ITSM Futures: Ambient Intelligence and Data Culture

ITSM Futures: Ambient Intelligence and Data Culture

Be warned, this blog looks to the future of IT service management (ITSM), ITSM tools, and ITSM data. You might need to click through on some of the links to understand some of the terms, as it’s not your usual ITSM terminology

In 2014, the Microsoft CEO, Satya Nadella, talked about something called “ambient intelligence” stating that:

“The era of ambient intelligence has begun, and we are delivering a platform that allows companies of any size to create a data culture and ensure insights reach every individual in every organization.”

Why do I mention this and what’s it got to do with ITSM?

Well, as I see it, ITSM tools are, in part, data systems that users and management will, and should, seek insight from. So if any business system is going to benefit from ambient intelligence then why not your ITSM tool? More specifically, what can we do so that our ITSM and business operations can benefit from what the Open Data Institute terms “data as culture” (that’s open data, or data that anyone can access, use, and share)? 

Data from Your ITSM Tool – Open It Up and Let It Breathe

When Nadella spoke about ambient intelligence and data culture he was extending the now oft-quoted “cloud first, mobile first” strategy to data, to make it a first class citizen. In some ways, our ITSM activities are heavily reliant on the data our ITSM tools hold. It’s also the reason why so many ITSM tool vendors talk about the configuration management database (CMDB) being at the center of their (and your) ITSM universe; along with all the incident, service request, problem, and change data that forms the backbone of our transaction-based ITSM activities.

As ITSM and the enabling technology evolves to meet new IT and business challenges, the days of an ITSM system being maintained by users filling out 20th century forms (on their desktop) to update a 1980’s relational database are incompatible with ambient intelligence and data culture, and will eventually need to be relegated to the past.

For a modern ITSM to have a data culture it needs to make data ingress and egress as friction-free as possible, and it needs to be open to experimentation (on the data) using the latest data science tools.

Data Ingress and Egress Should Be as Friction-Free as Possible

It’s a sexy statement isn’t it? What this means is having great UIs for humans, and great APIs for non-humans, to be able to collect ambient data from systems. It means having a flexible data model using unstructured data, not just the relational databases of the past.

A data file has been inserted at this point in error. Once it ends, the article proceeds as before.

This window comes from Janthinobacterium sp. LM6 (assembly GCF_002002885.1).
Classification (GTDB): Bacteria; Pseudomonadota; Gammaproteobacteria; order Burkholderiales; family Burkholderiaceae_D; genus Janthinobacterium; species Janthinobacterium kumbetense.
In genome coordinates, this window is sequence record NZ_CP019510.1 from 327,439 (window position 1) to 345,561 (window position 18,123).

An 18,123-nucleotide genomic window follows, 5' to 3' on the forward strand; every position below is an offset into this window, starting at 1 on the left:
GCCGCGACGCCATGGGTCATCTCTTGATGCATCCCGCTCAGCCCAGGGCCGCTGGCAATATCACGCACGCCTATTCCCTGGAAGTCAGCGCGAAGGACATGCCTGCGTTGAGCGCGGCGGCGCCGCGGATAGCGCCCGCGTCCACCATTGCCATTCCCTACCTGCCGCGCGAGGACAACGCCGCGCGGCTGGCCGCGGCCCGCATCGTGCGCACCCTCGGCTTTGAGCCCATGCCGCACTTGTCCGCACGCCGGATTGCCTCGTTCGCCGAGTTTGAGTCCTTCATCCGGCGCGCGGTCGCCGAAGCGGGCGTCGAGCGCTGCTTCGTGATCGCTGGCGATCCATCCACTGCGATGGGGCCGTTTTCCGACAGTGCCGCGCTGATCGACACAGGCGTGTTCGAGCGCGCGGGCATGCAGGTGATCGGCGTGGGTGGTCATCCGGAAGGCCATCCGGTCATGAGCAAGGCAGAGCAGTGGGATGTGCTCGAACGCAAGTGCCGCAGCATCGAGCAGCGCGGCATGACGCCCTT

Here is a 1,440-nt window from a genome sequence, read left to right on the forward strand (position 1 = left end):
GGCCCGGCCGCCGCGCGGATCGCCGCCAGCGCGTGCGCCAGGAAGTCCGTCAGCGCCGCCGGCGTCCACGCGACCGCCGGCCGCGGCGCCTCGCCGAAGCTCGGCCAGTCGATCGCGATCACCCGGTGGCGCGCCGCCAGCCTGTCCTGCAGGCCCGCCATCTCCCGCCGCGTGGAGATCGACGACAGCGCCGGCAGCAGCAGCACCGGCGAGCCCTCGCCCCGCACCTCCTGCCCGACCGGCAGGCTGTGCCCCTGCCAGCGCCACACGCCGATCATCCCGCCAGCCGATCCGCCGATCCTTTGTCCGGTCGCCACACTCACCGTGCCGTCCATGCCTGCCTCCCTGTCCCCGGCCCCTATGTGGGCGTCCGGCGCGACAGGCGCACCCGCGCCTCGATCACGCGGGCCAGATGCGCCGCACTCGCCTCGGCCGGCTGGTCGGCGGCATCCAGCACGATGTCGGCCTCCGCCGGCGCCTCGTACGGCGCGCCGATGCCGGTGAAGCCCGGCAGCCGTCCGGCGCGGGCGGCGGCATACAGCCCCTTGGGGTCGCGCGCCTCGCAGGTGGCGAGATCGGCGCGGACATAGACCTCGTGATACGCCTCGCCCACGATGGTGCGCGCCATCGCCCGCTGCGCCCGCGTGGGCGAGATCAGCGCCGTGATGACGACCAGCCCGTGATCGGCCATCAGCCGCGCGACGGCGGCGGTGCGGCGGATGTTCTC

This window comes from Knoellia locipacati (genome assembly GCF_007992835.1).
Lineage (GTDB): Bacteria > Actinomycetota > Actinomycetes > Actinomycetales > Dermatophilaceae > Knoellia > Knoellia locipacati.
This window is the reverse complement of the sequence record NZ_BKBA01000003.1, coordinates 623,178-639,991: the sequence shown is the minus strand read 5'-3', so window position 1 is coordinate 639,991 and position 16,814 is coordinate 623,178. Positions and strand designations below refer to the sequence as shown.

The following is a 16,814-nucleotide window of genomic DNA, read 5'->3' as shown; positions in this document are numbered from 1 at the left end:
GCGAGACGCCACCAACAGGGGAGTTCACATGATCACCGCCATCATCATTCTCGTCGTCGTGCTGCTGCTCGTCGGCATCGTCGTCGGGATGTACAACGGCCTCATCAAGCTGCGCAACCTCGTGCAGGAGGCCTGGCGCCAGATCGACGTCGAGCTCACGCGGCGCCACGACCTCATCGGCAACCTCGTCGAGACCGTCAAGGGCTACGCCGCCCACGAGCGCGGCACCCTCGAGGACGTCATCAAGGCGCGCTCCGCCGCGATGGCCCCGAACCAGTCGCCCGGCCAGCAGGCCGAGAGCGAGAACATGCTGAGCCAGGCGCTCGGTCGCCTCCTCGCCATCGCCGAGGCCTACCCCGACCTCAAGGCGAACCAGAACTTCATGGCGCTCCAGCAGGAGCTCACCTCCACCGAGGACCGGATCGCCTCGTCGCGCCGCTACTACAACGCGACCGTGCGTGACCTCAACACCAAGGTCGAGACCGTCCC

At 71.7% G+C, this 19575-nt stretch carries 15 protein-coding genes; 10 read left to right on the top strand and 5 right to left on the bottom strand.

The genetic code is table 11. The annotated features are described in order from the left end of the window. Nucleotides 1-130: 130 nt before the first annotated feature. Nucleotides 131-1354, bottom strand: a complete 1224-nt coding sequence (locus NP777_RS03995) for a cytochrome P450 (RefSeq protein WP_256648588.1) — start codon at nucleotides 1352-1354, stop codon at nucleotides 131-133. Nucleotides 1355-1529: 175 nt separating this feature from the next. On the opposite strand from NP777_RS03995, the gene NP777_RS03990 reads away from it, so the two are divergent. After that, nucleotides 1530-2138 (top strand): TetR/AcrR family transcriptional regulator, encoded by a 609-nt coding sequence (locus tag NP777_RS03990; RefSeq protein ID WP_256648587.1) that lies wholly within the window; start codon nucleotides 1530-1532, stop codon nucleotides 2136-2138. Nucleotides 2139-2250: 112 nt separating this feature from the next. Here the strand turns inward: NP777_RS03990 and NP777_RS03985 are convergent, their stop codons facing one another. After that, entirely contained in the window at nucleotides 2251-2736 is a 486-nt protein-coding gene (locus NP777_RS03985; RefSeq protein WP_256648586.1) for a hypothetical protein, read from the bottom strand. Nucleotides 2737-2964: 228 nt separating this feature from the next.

Following a platform strategy, using APIs and allowing third-parties to develop applications on top of your ITSM system will allow innovation when it comes to new ways to add data and to extract it. Importantly, in-house developers will be able to do this and will not be locked in to a proprietary API. By adding their own UIs and connecting their own back-end analysis tools, in-house developer will be able to use the data in ways that the tool originator never thought of. It’s a classic platform shift.

Data Analysis Should Leverage the Latest Innovations

There’s a lot of industry investment and effort going on in the field of databases, as seen by the open-source efforts of web-scale companies such as Google (Hadoop), Splunk, and the easy-to-use graph databases that are suited to hierarchical ITSM systems.

It’s now possible to use the same tools that data scientists use, but without the need to be a data scientist: it’s the democratization of data. So what, if anything, are ITSM professionals currently doing in this area? More importantly, what can you and your colleagues do?

How Can ITSM Embrace Data Culture?

The first step is having a mindset that believes data is at the heart of ITSM and that the best way to make use of the data is to open up ITSM, by reducing friction, and allowing or even encouraging experimentation. It’s a three-step plan for a data culture.

With this mindset and the second step – reducing friction – progress should soon be swift and very visible! As you, or your colleagues, start to reduce data friction in the interactions with ITSM tools, by having an API strategy, this will allow the in-house development of applications and front ends, and allow the technology users to impose their worldview on the data (instead of a single, centralized view). This isn’t just about people interacting with the ITSM system more easily. It’s also about the devices in the system: in the age of the Internet of Things (IoT), as sensor-enabled devices become ubiquitous and connected, new insights into IT and business performance will no doubt emerge.

Once friction is reduced you should then allow and encourage experimentation – the third step – letting developers and data analysts run experiments on ITSM data, most likely using cloud systems. More often than not with a quick ramp up, test, ramp down – with optimized cost profiles.

So are you looking towards a data culture for ITSM? And I did hint that this blog might hurt your head a little.

Image Credit

Posted by Joe the IT Guy

Joe the IT Guy
Joe the IT Guy

Native New Yorker. Loves everything IT-related (and hugs). Passionate blogger and Twitter addict. Oh...and resident IT Guy at SysAid Technologies (almost forgot the day job!).

Leave a Reply

Your email address will not be published.